So I let it go, too. I stopped beating myself up about it and guess what: it rained last night. It didn’t rain because we let it go and we didn’t let it go because we knew it would rain. But it made the rain that much sweeter knowing that God knows our needs.

And even if it hadn’t rained, He has our back. He allows us to make mistakes like that one so that we can learn the practice of letting things go.

I am trying to apply this to other areas of my life as well. In little things, like when our son spills ANOTHER glass of water on the floor, I let it go. Or bigger things, like when our plans for the holidays are potentially changing again, I let it go. When a fellow missionary says untrue things about us, I let it go. When I am tempted to get stressed out about the future, I let it go.

If I say with my mouth that God is sovereign [Phil 2.13] and that he plans our days before they even begin [Psalm 139.16] and that He is loving and trustworthy even when we don’t understand the ‘why’ of our life [Isaiah 55.8-11], then I need to let those truths filter into my life. And that manifests itself in letting things go. It is exhibited by not getting so worked up when things don’t go ‘my way’. It is expressed when my children see that Mama and Daddy don’t get all up in arms when life gets stressful (or when it seems life is always stressful).

So today I am thankful for spilled water and reminders that life is better when we let it go and trust the Lord.

We are just walking on this beautiful, messy journey and we can do so in peace, knowing He has this whole thing figured out. And He will be sure to send the rain when the time is right.

Thankful Thursday posting began when I worked full-time outside the home and I always dreaded Thursday... because they stood in the way of Friday! So I began blogging what I was thankful for to help give a positive spin to the day. After a couple years of absence, I decided it was a good habit to pick back up. What are you thankful for today? Post it below or link up to your own blog! I'm happy for you to join me. 

Thursday, August 21, 2014

Thankful Thursday: Baby Steps

I finally had them all occupied. With my kids and the two other MKs staying with me splashing happily in the basin of water around back and soaking each other to the core, I quietly slipped into my bedroom for some “me” time.

About the time I unplugged the computer from the charger, my oldest walked in and in her newfound English speaking confidence asked, “Mommy, will you play game with me?”

No. I wanted to say it. No, I don’t want to play a game with you. I want to sit, alone, uninterrupted and try to get some things accomplished that have been calling out to me for days. That e-mail to the Consulate about the visa. Those e-mails to supporters. Those pictures uploaded.

These things were not going to accomplish themselves and as far as I could see it, now was my only time.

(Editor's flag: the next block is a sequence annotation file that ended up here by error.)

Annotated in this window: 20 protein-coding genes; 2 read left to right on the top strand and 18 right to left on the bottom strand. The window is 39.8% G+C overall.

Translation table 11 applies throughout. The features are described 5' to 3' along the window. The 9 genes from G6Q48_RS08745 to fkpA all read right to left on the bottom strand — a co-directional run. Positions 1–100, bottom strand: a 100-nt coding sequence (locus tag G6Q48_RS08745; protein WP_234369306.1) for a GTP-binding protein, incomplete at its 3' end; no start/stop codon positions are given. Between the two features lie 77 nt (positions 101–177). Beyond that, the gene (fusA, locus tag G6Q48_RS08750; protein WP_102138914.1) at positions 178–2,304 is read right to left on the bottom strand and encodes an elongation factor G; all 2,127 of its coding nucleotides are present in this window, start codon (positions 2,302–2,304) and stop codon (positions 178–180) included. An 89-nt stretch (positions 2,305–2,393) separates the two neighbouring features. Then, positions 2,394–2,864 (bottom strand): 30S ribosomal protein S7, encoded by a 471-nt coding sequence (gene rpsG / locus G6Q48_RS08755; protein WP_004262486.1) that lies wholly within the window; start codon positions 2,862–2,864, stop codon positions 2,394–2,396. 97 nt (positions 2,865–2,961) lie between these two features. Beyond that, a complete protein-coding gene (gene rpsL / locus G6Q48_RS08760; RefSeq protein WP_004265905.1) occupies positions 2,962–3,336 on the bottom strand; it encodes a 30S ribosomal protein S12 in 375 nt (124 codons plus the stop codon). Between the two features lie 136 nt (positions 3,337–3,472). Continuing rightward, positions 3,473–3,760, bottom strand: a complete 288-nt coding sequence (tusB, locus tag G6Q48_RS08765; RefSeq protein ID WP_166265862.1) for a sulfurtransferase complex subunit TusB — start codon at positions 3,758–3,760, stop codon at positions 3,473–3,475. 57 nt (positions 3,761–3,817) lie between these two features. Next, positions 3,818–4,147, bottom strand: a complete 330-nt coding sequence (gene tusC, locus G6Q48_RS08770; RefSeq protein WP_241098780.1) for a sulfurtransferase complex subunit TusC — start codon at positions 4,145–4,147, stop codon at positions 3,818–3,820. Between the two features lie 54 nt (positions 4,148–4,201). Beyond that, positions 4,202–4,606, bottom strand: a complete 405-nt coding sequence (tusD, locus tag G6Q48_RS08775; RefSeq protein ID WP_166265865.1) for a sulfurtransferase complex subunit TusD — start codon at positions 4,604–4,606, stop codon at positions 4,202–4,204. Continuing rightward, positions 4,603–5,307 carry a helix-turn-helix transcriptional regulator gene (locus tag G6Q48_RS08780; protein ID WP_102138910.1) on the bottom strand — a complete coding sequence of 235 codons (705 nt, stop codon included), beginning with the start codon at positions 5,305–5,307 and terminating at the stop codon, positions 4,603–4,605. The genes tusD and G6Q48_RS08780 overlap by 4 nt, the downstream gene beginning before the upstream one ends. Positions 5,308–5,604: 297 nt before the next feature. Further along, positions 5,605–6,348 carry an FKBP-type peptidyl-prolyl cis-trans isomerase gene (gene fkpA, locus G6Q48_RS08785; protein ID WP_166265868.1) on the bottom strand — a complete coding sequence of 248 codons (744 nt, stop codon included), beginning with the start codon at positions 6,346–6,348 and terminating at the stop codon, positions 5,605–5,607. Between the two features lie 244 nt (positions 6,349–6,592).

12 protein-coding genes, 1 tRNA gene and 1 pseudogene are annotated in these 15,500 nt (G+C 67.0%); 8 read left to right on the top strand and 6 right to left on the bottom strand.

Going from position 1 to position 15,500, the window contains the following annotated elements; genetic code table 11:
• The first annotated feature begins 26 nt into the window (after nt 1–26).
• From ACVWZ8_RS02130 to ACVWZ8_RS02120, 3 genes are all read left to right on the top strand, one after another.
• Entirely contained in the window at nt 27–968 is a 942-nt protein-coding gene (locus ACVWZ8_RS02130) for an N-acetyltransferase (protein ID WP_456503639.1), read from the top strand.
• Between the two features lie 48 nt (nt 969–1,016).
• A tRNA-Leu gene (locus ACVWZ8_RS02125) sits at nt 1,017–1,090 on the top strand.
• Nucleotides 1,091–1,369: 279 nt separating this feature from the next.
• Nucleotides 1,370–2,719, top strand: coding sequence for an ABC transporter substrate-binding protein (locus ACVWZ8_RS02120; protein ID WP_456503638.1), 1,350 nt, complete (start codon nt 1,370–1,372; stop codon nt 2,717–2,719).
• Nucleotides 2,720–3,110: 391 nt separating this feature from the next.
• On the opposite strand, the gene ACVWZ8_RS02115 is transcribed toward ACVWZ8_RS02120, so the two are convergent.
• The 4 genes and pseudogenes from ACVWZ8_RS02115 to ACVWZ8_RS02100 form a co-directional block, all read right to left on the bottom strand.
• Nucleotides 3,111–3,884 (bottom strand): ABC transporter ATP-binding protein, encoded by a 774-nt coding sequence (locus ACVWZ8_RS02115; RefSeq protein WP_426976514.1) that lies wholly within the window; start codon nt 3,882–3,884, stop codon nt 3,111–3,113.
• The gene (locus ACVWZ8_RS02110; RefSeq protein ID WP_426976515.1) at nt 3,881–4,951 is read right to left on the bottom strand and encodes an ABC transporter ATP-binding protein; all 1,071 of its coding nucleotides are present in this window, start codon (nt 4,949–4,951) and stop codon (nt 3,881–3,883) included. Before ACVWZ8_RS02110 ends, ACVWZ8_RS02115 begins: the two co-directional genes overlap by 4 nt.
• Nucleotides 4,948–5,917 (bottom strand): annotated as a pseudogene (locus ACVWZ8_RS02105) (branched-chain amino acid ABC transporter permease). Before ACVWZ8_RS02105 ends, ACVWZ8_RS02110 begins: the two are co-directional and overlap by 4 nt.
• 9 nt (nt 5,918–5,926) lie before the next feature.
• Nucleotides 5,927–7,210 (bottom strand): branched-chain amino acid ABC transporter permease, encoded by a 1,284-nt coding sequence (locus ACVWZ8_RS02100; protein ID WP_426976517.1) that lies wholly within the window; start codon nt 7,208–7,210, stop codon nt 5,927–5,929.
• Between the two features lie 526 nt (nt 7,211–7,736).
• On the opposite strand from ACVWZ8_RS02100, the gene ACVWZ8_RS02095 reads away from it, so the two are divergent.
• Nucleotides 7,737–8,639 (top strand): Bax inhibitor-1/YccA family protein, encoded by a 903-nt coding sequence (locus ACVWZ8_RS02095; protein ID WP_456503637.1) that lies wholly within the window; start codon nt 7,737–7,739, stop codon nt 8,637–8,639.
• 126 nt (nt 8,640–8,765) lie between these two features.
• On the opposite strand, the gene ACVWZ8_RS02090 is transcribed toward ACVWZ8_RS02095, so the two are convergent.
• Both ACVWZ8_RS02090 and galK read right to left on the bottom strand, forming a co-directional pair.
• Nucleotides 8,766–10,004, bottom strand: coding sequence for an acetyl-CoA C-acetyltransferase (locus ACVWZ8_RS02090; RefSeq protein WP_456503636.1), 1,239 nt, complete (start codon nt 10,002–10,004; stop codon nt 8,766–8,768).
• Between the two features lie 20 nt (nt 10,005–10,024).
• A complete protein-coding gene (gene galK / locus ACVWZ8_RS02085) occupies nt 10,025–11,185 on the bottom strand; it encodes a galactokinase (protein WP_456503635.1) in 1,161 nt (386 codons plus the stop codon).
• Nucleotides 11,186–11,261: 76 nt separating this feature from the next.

“Yes. What game would you like to play?” I felt the words squeeze from my lips. I regretted them as soon as they came out. But alas, it was done and I was walking back to the kitchen table to play a game.

She picked the matching rhyme game… the English matching rhyme game that I knew she didn’t know how to play. I held back my sigh. I didn’t want to play a game to begin with, but I CERTAINLY didn’t want to play a game I was going to have to teach.

And then it happened. She surprised me.

During rest time, she had worked with Jesse, another missionary kid who is staying with us for a few days while Richard is out of town, and had learned not only several new English words but also what they rhymed with.

To say I was shocked would be an understatement. She had taken the initiative and she had done something that she could be proud of. And I was proud, too.

And thankful. Thankful that I had taken the time out of my “busy” life to sit with her and be in that moment.

My mind went back to the little almost-savage girl that had sat in my living room floor just over a year ago, angry to the point of screaming because she couldn’t put together a simple puzzle made for a three year old. She was six and a half.


Some days—many days—are still filled with us struggling against that street girl who is still protecting herself from the cold world in which she survived her first six years. A world full of hate and abuse and neglect and hunger and abandonment. She does not yet fully grasp what it is to be adopted, rescued, chosen. She lies compulsively to protect herself because she doesn’t know what it means to be a daughter in a family that loves and speaks truth.

So I sat there and high-fived my brown-eyed big girl, amazed at how far she has come, though so keenly aware of how far she has yet to go.

Thankful for baby steps.